The idea is to rank networks by the consequences of accidental or deliberate mis-operation. Many authors identify at least three levels of impact: safety-critical, reliability-critical and non-critical. On safety-critical networks, the consequences of mis-operation can be injury, loss of human life, environmental disasters, or in the worst case, environmental catastrophes - think Chernobyl. On reliability-critical networks, the worst-case consequences can be long-term site outages due to extensive damage to physical equipment, or shorter-term outages.
Modern advice for network perimeter security, for example France's ANSSI Cybersecurity for Industrial Control Systems, forbids firewalled connections between the most-critical networks and any less-critical networks, and permits only unidirectional gateways. Firewalls may be appropriate for connecting networks at the same level of criticality - this really amounts to internal segmentation of a high-impact network. Firewalls are flagged as entirely inadequate to protect the most critical networks from less-critical networks.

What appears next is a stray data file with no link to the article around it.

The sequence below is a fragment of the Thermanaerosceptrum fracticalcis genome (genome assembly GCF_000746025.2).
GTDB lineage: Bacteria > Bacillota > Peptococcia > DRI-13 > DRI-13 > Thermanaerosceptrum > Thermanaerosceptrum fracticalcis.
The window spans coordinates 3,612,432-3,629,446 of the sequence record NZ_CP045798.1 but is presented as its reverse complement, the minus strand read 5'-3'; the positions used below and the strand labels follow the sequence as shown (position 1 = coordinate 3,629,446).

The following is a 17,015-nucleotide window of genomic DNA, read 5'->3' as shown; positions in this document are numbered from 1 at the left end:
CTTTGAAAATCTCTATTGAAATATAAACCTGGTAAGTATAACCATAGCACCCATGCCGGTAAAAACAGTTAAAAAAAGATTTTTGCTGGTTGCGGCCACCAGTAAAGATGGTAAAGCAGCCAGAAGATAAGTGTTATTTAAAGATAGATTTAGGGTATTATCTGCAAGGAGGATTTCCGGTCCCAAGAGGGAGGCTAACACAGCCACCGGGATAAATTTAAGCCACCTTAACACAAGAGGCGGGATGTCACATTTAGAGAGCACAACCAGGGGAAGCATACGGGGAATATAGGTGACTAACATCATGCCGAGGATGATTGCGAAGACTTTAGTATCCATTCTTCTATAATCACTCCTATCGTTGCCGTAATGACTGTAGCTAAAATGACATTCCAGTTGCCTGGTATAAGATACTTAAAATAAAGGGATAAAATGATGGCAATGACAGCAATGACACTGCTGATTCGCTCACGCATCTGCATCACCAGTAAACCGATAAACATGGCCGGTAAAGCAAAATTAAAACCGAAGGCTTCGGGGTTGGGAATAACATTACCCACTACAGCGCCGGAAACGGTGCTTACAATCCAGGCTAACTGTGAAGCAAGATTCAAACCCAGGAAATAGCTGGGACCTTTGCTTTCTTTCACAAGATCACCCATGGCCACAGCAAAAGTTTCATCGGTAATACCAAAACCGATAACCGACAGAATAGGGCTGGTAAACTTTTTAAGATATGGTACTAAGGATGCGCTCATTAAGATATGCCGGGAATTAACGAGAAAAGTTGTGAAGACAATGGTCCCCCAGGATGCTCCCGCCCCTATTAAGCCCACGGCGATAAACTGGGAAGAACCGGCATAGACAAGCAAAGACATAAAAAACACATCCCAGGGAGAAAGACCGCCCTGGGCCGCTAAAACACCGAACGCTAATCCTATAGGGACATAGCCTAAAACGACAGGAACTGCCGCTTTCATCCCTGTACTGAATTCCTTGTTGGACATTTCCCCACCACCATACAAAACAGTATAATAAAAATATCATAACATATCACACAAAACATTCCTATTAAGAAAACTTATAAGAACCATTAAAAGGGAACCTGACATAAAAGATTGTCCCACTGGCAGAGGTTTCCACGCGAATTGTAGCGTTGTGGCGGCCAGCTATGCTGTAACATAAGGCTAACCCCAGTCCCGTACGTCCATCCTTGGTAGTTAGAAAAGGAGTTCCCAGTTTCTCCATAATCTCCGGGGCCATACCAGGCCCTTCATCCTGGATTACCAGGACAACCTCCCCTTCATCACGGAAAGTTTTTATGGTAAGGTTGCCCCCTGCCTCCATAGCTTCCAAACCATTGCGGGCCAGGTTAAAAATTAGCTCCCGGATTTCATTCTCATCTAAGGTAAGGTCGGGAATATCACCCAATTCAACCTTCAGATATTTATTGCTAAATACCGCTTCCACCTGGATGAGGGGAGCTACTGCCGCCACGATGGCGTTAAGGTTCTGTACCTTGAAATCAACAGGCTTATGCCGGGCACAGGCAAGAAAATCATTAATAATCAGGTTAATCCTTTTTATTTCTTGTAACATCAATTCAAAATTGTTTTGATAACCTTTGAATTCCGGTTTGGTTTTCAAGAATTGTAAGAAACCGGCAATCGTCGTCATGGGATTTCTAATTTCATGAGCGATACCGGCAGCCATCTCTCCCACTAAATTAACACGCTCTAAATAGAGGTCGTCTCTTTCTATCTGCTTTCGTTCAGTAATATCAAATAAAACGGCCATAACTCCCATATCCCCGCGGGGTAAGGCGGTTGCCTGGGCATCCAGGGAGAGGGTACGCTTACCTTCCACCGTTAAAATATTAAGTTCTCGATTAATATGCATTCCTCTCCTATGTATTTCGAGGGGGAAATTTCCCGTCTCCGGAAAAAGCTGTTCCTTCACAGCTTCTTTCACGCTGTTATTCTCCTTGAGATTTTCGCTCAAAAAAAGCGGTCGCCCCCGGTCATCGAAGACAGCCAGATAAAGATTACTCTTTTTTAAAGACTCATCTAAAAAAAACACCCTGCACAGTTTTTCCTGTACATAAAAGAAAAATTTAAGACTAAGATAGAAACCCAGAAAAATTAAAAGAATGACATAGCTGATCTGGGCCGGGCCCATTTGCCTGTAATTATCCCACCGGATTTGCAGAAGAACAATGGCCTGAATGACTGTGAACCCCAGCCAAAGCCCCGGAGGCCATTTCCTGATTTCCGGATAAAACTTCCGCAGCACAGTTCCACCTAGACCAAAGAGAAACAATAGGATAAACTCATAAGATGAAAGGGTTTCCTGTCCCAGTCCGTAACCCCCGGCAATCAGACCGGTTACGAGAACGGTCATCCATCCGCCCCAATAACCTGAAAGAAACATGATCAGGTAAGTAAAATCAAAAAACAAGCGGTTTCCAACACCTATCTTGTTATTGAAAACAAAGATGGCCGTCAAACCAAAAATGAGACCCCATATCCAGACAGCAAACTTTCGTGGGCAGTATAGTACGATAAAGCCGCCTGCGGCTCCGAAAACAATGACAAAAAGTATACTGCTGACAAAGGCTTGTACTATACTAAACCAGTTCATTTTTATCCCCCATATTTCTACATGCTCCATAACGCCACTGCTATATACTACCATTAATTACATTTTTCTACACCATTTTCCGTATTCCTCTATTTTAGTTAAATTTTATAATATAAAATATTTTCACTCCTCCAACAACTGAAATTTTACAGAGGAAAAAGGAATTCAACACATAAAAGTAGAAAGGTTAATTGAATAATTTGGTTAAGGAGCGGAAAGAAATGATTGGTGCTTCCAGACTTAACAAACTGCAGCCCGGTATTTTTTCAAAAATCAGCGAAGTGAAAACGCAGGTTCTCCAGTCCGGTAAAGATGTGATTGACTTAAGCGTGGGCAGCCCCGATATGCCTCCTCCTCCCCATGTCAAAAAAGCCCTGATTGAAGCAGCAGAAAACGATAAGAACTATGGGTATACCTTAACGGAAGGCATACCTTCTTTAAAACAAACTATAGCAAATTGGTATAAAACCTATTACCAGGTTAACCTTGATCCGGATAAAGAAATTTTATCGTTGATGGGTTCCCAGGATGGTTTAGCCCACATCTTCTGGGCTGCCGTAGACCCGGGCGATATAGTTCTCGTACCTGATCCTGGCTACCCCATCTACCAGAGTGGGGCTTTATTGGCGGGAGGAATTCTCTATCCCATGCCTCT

My chapter 4 talks about why this is, and how to accommodate a variety of common data flows using different configurations of unidirectional gateway technologies.